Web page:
Leslie wrote a letter to his sister on 7 November where he describes it being: “… rough country out here dear and folks back home would have to see it to believe it …” but the weather was ‘grand‘ and he was looking forward to coming home because they thought it was only a matter of time. He also said to his mother when she visited him in Whalley: “Don’t worry about me mother, you should have seen some of the poor lads “.
Petre’s book: ‘History of the Norfolk Regiment 1914-1918’ (see Sources below) gives a more formal account of the action where Leslie received his wounds from which he died:-
” On October 1st, at Tetry, the battalion received a draft of 150 men and were able to resume a four-company organization. On the 4th it went by bus to the Magny la Fosse training area till the 6th, when it relieved the 1st Buffs in trenches, ready for another attack on the 8th.
St. Quentin had now been passed, and the Hindenburg Line carried by the Americans and 46th Division. These were now to be relieved by the 6th Division, as they were exhausted. The French on the right had followed the Germans through St. Quentin, but had made little progress beyond, so that the 46th division, and the 30th American Division on its left, formed a considerable salient towards Bohain.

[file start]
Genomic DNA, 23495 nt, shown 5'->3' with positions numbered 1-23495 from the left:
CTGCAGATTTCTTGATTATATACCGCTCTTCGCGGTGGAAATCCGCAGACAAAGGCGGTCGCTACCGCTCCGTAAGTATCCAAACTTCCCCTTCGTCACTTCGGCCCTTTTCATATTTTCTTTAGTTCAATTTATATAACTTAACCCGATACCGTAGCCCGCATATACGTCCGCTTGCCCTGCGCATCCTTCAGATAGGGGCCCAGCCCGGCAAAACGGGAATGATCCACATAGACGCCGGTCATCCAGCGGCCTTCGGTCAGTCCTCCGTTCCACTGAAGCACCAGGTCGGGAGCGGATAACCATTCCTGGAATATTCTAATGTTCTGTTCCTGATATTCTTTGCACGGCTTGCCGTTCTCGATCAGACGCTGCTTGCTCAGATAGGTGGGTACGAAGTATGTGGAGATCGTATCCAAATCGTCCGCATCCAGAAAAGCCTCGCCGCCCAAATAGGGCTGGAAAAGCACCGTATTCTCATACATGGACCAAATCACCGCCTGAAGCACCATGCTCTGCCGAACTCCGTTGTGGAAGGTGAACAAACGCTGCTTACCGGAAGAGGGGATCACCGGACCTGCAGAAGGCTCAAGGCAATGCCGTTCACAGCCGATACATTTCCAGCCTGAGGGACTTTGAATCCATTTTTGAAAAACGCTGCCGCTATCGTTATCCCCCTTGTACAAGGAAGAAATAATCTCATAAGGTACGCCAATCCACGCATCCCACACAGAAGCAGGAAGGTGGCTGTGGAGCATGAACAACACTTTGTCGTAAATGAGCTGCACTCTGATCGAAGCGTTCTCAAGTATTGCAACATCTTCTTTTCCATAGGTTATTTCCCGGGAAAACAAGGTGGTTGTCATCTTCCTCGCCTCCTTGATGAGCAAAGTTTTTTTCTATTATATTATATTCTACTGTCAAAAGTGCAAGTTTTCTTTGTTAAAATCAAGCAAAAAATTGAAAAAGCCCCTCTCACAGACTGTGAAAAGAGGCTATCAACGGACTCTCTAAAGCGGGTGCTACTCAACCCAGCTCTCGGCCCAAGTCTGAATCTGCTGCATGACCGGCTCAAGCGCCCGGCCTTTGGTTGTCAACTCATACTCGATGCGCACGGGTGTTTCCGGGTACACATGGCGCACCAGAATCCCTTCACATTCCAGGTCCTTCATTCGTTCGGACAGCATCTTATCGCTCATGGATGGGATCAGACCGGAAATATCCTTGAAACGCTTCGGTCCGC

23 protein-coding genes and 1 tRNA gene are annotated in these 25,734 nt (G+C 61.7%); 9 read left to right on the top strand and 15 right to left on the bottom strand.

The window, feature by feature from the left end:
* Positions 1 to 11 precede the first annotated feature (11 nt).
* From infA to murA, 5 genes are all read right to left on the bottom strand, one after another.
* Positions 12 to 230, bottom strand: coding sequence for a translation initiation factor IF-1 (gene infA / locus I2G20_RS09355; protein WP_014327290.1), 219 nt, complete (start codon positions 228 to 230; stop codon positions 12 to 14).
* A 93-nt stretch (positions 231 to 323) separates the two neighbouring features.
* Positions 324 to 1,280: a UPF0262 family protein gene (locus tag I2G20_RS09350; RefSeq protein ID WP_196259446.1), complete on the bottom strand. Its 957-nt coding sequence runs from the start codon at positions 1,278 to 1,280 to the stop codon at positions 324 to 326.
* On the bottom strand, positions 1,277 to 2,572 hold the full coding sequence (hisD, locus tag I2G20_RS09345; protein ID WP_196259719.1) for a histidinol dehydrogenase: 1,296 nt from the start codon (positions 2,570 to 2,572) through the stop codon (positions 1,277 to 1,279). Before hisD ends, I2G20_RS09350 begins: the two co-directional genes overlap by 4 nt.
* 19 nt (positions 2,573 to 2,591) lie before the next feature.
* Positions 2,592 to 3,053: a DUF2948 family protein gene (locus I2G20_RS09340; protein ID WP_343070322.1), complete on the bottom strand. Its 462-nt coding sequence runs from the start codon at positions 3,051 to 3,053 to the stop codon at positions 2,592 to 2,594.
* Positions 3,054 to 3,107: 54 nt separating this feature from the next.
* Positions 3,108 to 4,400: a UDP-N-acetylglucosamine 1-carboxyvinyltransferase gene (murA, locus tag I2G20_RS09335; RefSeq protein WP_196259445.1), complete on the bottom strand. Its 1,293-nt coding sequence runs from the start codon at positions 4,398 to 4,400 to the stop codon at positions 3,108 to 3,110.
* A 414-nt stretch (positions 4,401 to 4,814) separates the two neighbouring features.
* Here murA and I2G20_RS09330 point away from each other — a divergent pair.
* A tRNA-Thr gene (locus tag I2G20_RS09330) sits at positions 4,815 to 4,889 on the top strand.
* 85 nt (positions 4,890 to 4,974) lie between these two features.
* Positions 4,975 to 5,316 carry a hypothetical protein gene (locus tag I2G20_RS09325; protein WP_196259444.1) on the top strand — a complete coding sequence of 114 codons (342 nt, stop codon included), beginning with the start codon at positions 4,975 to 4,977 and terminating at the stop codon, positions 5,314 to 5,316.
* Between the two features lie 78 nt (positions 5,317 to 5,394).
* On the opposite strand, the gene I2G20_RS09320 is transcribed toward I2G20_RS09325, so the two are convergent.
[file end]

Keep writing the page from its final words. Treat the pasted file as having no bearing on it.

The attack was directed slightly north of east, and the front line of the 71st brigade consisted of the 2nd Sherwood Foresters on the right and the 9th Norfolk on the left, with the 1st Leicester in reserve. No tanks went with the attack, but a battalion of “whippets” was to follow it. On the left of the 9th Norfolk were the 118th American Infantry Regiment. “C” company on the left and “D” on the right were the first line, with “B” in support and “A” in reserve.
At 5.10 a.m. the advance commenced, and the Norfolk battalion pushed on until, at 9.23a.m. they were on a line south of Brancourt station. At 11.56 they were still on this line, in a sunken road leading from Brancourt to Fresnoy le Grand, in touch with the Americans on the left and the Sherwood Foresters on the right. A company of the Leicester battalion had been lent to the 9th Norfolk as reserve. Brancourt was still untaken, and the Norfolk battalion was warned that, if the Americans took it, a counter attack was to be expected, and the defenders must be aided by Lewis-gun and machine-gun fire by the 9th Norfolk.